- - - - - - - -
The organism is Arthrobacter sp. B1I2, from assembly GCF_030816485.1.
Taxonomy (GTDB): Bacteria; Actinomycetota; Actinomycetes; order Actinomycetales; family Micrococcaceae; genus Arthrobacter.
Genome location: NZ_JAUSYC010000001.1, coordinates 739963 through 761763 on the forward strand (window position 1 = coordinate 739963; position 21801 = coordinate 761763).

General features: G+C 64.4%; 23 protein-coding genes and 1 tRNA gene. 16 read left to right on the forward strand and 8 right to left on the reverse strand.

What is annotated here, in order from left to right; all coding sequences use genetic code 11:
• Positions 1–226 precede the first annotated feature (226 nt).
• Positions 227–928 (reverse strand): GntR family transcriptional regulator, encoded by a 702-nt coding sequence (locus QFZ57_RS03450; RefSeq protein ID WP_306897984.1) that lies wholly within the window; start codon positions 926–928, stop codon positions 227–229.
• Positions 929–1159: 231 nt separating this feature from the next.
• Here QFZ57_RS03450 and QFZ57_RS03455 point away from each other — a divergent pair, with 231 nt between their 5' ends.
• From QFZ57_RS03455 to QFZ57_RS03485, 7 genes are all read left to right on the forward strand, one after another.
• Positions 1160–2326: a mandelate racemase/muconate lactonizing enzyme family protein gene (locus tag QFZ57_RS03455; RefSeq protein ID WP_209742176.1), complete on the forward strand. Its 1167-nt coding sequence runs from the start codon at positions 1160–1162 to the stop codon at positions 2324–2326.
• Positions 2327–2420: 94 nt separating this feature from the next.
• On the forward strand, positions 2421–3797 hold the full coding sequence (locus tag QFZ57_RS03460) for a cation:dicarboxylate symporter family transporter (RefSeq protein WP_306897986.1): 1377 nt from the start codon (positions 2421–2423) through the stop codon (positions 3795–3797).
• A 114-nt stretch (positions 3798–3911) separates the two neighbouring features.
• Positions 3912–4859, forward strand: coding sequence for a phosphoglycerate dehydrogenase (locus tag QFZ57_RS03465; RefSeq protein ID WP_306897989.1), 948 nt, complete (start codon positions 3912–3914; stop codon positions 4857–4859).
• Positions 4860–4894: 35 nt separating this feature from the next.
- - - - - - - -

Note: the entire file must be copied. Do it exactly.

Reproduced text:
The organism is Arthrobacter sp. B1I2, from assembly GCF_030816485.1.
Taxonomy (GTDB): Bacteria; Actinomycetota; Actinomycetes; order Actinomycetales; family Micrococcaceae; genus Arthrobacter.
Genome location: NZ_JAUSYC010000001.1, coordinates 739963 through 761763 on the forward strand (window position 1 = coordinate 739963; position 21801 = coordinate 761763).

General features: G+C 64.4%; 23 protein-coding genes and 1 tRNA gene. 16 read left to right on the forward strand and 8 right to left on the reverse strand.

What is annotated here, in order from left to right; all coding sequences use genetic code 11:
• Positions 1–226 precede the first annotated feature (226 nt).
• Positions 227–928 (reverse strand): GntR family transcriptional regulator, encoded by a 702-nt coding sequence (locus QFZ57_RS03450; RefSeq protein ID WP_306897984.1) that lies wholly within the window; start codon positions 926–928, stop codon positions 227–229.
• Positions 929–1159: 231 nt separating this feature from the next.
• Here QFZ57_RS03450 and QFZ57_RS03455 point away from each other — a divergent pair, with 231 nt between their 5' ends.
• From QFZ57_RS03455 to QFZ57_RS03485, 7 genes are all read left to right on the forward strand, one after another.
• Positions 1160–2326: a mandelate racemase/muconate lactonizing enzyme family protein gene (locus tag QFZ57_RS03455; RefSeq protein ID WP_209742176.1), complete on the forward strand. Its 1167-nt coding sequence runs from the start codon at positions 1160–1162 to the stop codon at positions 2324–2326.
• Positions 2327–2420: 94 nt separating this feature from the next.
• On the forward strand, positions 2421–3797 hold the full coding sequence (locus tag QFZ57_RS03460) for a cation:dicarboxylate symporter family transporter (RefSeq protein WP_306897986.1): 1377 nt from the start codon (positions 2421–2423) through the stop codon (positions 3795–3797).
• A 114-nt stretch (positions 3798–3911) separates the two neighbouring features.
• Positions 3912–4859, forward strand: coding sequence for a phosphoglycerate dehydrogenase (locus tag QFZ57_RS03465; RefSeq protein ID WP_306897989.1), 948 nt, complete (start codon positions 3912–3914; stop codon positions 4857–4859).
• Positions 4860–4894: 35 nt separating this feature from the next.